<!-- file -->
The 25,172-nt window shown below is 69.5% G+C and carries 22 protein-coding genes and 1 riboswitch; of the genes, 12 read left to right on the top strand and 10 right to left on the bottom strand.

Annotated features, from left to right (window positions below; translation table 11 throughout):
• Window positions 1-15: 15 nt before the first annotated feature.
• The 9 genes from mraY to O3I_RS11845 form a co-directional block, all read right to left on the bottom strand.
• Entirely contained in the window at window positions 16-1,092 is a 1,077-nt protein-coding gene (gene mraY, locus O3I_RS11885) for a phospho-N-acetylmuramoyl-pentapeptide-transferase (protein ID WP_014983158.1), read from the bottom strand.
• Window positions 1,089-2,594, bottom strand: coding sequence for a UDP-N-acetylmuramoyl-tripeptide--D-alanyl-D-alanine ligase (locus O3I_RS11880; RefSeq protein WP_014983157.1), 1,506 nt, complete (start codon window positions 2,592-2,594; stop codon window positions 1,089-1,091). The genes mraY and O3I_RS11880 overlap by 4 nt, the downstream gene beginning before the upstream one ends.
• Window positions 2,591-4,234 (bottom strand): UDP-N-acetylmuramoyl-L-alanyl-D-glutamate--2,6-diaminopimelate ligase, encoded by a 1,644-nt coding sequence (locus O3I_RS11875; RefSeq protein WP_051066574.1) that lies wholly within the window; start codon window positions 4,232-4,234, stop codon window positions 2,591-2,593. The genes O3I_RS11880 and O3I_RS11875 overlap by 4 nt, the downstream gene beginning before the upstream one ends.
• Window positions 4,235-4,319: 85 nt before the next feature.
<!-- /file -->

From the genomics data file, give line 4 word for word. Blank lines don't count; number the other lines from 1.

• The 9 genes from mraY to O3I_RS11845 form a co-directional block, all read right to left on the bottom strand.